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Drone prompts runway closure at London's Gatwick Airport

Drone prompts runway closure at London's Gatwick Airport
Posted at 8:11 AM, Jul 03, 2017
and last updated 2017-07-03 08:11:33-04

(CNN) -- Passengers traveling through London's Gatwick Airport were hit with delays and diversions Sunday night after a drone caused a security incident.

The airport closed its runway for almost a quarter of an hour over reports of a drone in the vicinity.

"Unconfirmed reports of a drone sighting led to runway suspension for a total of 14 mins. Operations fully resumed and police investigating," the airport wrote on its official Twitter account.

The knock-on effect of a brief shutdown at the UK's second largest airport caused four easyJet flights to be rerouted.

"Once refueled three flights continued onto London Gatwick and easyJet made arrangements onto London Gatwick for as many passengers as possible on flight EZY8832 from Bodrum that diverted to London Southend. All other passengers were advised to make their own arrangements which easyJet will reimburse them for," the airline said in a statement.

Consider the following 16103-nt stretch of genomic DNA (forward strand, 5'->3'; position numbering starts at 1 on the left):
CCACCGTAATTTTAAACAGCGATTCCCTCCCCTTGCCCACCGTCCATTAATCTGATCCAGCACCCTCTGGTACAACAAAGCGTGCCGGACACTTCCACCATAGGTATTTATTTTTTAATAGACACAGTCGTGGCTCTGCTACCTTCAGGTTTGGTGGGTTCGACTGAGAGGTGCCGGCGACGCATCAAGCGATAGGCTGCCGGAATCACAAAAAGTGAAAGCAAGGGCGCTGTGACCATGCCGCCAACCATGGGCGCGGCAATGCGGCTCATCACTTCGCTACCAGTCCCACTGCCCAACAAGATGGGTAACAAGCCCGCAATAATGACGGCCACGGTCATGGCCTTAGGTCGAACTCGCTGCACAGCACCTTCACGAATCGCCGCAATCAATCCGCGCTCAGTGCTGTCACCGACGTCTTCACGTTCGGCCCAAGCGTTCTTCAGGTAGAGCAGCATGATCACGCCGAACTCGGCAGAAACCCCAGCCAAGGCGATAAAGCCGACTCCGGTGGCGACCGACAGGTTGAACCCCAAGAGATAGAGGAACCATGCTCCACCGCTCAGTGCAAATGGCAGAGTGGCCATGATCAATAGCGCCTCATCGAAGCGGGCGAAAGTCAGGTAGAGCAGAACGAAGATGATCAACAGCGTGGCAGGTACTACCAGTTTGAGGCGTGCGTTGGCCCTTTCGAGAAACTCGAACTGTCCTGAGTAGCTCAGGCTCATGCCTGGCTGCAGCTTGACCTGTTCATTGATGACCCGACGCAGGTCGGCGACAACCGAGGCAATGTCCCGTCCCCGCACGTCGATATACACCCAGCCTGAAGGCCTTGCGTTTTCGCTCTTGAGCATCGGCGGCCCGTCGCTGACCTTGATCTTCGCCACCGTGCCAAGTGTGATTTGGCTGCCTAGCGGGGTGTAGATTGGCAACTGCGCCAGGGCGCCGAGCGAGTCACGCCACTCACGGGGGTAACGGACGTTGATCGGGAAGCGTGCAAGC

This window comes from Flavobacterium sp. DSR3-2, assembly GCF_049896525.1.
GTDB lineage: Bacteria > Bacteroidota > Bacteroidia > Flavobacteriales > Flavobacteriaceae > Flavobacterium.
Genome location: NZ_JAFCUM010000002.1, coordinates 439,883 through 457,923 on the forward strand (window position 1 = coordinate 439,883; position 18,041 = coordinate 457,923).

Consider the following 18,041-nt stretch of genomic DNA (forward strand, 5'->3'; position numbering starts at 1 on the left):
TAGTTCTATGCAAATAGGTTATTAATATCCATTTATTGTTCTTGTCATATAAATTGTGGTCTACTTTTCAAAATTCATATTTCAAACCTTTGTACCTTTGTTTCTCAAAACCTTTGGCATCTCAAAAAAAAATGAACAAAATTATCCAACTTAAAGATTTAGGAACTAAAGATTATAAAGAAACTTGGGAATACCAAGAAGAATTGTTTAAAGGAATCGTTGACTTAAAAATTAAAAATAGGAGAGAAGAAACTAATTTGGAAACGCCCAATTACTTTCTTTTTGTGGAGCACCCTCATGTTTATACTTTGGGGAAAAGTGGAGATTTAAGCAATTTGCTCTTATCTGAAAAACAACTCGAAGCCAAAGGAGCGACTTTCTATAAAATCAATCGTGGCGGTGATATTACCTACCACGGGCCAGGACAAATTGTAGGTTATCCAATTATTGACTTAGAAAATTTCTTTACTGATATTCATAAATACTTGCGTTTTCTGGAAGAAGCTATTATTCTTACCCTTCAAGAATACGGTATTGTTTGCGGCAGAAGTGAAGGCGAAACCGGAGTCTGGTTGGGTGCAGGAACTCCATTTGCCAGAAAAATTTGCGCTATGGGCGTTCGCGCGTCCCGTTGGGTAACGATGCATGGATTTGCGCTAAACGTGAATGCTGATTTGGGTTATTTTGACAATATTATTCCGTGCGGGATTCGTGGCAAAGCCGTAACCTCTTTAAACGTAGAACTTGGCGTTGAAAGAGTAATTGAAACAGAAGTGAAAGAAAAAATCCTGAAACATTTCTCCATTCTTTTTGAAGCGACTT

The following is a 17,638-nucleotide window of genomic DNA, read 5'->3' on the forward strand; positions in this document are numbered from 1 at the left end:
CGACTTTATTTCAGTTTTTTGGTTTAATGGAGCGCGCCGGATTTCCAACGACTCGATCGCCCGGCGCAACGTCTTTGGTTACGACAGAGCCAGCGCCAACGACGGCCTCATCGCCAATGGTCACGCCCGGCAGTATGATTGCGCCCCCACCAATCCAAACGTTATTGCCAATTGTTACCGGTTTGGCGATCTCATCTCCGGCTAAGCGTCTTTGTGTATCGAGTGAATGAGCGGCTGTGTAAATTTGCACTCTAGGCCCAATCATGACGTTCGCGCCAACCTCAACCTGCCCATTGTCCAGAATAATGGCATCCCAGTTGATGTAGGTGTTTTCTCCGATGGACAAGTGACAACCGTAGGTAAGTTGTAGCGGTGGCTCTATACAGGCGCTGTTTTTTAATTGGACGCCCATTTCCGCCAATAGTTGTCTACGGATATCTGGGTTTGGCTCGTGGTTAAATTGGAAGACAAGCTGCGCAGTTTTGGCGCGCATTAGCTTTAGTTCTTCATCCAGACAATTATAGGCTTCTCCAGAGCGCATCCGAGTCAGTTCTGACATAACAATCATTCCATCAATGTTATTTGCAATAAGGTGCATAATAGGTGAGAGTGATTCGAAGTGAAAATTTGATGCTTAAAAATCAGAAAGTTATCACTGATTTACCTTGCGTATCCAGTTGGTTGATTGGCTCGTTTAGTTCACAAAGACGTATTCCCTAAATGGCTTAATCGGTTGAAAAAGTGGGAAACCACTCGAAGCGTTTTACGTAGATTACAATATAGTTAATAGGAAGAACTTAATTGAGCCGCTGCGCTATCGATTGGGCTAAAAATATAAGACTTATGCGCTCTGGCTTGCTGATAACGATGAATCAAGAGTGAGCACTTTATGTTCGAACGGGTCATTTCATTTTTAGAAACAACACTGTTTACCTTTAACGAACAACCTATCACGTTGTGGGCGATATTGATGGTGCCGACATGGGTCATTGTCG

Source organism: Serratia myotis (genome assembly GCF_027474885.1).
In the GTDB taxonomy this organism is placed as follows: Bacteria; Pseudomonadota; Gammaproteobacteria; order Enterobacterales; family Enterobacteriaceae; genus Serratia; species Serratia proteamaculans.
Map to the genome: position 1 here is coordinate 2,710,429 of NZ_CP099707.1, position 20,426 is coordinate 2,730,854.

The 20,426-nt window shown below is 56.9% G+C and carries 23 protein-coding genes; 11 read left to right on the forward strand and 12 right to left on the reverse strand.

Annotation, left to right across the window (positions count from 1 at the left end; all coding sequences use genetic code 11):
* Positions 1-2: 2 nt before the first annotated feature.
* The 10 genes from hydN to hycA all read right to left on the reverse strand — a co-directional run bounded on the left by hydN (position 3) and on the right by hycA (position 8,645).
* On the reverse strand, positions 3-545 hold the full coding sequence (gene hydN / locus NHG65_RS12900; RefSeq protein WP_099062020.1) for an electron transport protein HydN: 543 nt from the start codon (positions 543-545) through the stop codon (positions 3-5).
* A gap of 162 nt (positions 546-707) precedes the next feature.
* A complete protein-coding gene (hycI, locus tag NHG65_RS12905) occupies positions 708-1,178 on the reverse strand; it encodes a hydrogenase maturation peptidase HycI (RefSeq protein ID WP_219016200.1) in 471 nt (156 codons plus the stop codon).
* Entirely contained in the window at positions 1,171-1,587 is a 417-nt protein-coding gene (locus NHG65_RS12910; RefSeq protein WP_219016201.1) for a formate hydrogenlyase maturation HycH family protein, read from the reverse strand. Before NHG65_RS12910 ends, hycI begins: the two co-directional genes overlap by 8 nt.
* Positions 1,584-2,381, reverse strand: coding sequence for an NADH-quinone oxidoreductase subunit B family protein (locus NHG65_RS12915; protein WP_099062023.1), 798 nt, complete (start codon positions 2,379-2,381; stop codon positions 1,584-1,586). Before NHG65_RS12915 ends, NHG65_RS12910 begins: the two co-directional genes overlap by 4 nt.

It added, "While the circumstances are outside of our control, easyJet apologizes for any inconvenience caused."

An additional British Airways flight was, according to local media reports, also impacted. But when asked, a spokesperson for the carrier said "a number of airlines were affected" and directed CNN inquiries to the airport.

Dodging drones

Incidents involving drones have increased in recent years with 70 close encounters reported in 2016, according to the UK Airprox Board, which monitors airline safety.

Alongside the uptick, the UK's Civil Aviation Authority has introduced rules for operators asking them to avoid flying near airports and airfields, to ensure their craft is always within line of sight, not to fly above 400 ft (120m) and to never fly near aircraft.

Drones flying too close to commercial flights pose a serious threat to larger aircraft, and can be sucked into the engine or crash into the cockpit window, injuring or killing a pilot.

Last November, a passenger plane narrowly avoided a collision with a drone over central London, a UK Airport Board report said.

The incident came just seven months after an investigation was launched when a drone was thought to have struck a flight on its approach into London's Heathrow Airport.